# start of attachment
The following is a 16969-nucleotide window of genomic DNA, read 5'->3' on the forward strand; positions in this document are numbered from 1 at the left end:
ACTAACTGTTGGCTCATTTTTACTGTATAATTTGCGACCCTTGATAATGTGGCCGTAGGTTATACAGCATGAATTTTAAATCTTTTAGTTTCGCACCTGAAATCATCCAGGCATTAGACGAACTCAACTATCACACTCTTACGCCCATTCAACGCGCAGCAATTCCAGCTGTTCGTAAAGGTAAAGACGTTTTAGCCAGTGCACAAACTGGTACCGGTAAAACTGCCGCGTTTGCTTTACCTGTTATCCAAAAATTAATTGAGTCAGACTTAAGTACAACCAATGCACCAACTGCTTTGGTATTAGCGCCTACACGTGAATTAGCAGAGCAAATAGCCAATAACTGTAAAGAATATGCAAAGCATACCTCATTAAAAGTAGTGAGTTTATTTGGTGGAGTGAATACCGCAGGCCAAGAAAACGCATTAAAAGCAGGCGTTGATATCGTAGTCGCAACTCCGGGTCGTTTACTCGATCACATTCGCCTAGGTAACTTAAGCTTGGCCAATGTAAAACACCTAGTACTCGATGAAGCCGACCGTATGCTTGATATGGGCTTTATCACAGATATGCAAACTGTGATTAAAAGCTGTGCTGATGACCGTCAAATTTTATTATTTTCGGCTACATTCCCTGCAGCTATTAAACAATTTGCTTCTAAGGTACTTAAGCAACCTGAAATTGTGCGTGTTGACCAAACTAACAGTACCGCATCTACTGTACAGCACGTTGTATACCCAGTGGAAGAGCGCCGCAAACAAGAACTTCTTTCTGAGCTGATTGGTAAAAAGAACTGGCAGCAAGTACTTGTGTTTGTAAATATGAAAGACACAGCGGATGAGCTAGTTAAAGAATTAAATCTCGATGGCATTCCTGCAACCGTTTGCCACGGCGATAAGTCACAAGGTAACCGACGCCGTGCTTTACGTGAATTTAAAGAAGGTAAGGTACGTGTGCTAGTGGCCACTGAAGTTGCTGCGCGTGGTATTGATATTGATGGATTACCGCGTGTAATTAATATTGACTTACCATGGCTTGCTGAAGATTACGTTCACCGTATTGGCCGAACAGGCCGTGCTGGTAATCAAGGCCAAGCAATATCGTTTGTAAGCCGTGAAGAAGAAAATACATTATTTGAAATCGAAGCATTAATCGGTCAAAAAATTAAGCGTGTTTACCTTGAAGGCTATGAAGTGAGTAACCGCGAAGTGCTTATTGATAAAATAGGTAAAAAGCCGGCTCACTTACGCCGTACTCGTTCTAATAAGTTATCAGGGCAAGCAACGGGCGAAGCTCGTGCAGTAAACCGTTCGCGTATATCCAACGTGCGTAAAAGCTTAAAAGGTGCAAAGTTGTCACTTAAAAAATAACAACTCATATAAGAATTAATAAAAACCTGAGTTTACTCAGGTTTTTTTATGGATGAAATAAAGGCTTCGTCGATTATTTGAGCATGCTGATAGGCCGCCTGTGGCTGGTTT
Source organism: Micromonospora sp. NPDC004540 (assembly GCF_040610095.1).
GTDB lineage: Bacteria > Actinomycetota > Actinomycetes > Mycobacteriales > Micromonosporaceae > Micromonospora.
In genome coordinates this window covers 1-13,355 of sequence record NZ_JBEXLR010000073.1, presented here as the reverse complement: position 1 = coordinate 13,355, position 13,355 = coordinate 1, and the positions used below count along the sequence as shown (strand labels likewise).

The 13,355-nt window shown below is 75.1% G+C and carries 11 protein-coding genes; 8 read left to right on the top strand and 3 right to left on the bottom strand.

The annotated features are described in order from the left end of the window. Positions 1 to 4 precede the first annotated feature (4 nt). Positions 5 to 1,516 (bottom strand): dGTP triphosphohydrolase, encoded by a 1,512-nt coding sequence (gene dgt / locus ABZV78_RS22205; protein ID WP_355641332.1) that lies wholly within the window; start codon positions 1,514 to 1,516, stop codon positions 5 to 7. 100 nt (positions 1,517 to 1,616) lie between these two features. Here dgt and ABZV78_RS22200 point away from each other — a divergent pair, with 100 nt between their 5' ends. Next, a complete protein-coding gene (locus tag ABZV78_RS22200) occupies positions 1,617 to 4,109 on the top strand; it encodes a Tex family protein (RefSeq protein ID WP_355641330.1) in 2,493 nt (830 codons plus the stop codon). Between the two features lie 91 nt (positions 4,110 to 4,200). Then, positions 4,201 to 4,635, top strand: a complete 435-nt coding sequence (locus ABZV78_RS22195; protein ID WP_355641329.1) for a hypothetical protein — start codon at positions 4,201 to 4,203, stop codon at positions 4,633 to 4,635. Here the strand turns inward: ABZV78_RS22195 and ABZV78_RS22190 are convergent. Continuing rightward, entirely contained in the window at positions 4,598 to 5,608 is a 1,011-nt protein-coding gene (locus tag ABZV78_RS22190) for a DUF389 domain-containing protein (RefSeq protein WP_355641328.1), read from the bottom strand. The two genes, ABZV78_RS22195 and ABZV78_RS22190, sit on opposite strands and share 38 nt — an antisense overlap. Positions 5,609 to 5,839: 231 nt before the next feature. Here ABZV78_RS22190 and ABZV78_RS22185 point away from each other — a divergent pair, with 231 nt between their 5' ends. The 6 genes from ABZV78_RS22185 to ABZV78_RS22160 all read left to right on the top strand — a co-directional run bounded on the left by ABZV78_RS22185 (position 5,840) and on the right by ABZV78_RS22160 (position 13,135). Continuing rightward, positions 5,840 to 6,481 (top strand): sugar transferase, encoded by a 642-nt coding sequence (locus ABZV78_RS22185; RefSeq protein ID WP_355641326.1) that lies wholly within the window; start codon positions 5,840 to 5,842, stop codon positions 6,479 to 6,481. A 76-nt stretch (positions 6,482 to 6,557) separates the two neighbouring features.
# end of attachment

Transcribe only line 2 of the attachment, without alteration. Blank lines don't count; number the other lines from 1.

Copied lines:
ACTAACTGTTGGCTCATTTTTACTGTATAATTTGCGACCCTTGATAATGTGGCCGTAGGTTATACAGCATGAATTTTAAATCTTTTAGTTTCGCACCTGAAATCATCCAGGCATTAGACGAACTCAACTATCACACTCTTACGCCCATTCAACGCGCAGCAATTCCAGCTGTTCGTAAAGGTAAAGACGTTTTAGCCAGTGCACAAACTGGTACCGGTAAAACTGCCGCGTTTGCTTTACCTGTTATCCAAAAATTAATTGAGTCAGACTTAAGTACAACCAATGCACCAACTGCTTTGGTATTAGCGCCTACACGTGAATTAGCAGAGCAAATAGCCAATAACTGTAAAGAATATGCAAAGCATACCTCATTAAAAGTAGTGAGTTTATTTGGTGGAGTGAATACCGCAGGCCAAGAAAACGCATTAAAAGCAGGCGTTGATATCGTAGTCGCAACTCCGGGTCGTTTACTCGATCACATTCGCCTAGGTAACTTAAGCTTGGCCAATGTAAAACACCTAGTACTCGATGAAGCCGACCGTATGCTTGATATGGGCTTTATCACAGATATGCAAACTGTGATTAAAAGCTGTGCTGATGACCGTCAAATTTTATTATTTTCGGCTACATTCCCTGCAGCTATTAAACAATTTGCTTCTAAGGTACTTAAGCAACCTGAAATTGTGCGTGTTGACCAAACTAACAGTACCGCATCTACTGTACAGCACGTTGTATACCCAGTGGAAGAGCGCCGCAAACAAGAACTTCTTTCTGAGCTGATTGGTAAAAAGAACTGGCAGCAAGTACTTGTGTTTGTAAATATGAAAGACACAGCGGATGAGCTAGTTAAAGAATTAAATCTCGATGGCATTCCTGCAACCGTTTGCCACGGCGATAAGTCACAAGGTAACCGACGCCGTGCTTTACGTGAATTTAAAGAAGGTAAGGTACGTGTGCTAGTGGCCACTGAAGTTGCTGCGCGTGGTATTGATATTGATGGATTACCGCGTGTAATTAATATTGACTTACCATGGCTTGCTGAAGATTACGTTCACCGTATTGGCCGAACAGGCCGTGCTGGTAATCAAGGCCAAGCAATATCGTTTGTAAGCCGTGAAGAAGAAAATACATTATTTGAAATCGAAGCATTAATCGGTCAAAAAATTAAGCGTGTTTACCTTGAAGGCTATGAAGTGAGTAACCGCGAAGTGCTTATTGATAAAATAGGTAAAAAGCCGGCTCACTTACGCCGTACTCGTTCTAATAAGTTATCAGGGCAAGCAACGGGCGAAGCTCGTGCAGTAAACCGTTCGCGTATATCCAACGTGCGTAAAAGCTTAAAAGGTGCAAAGTTGTCACTTAAAAAATAACAACTCATATAAGAATTAATAAAAACCTGAGTTTACTCAGGTTTTTTTATGGATGAAATAAAGGCTTCGTCGATTATTTGAGCATGCTGATAGGCCGCCTGTGGCTGGTTT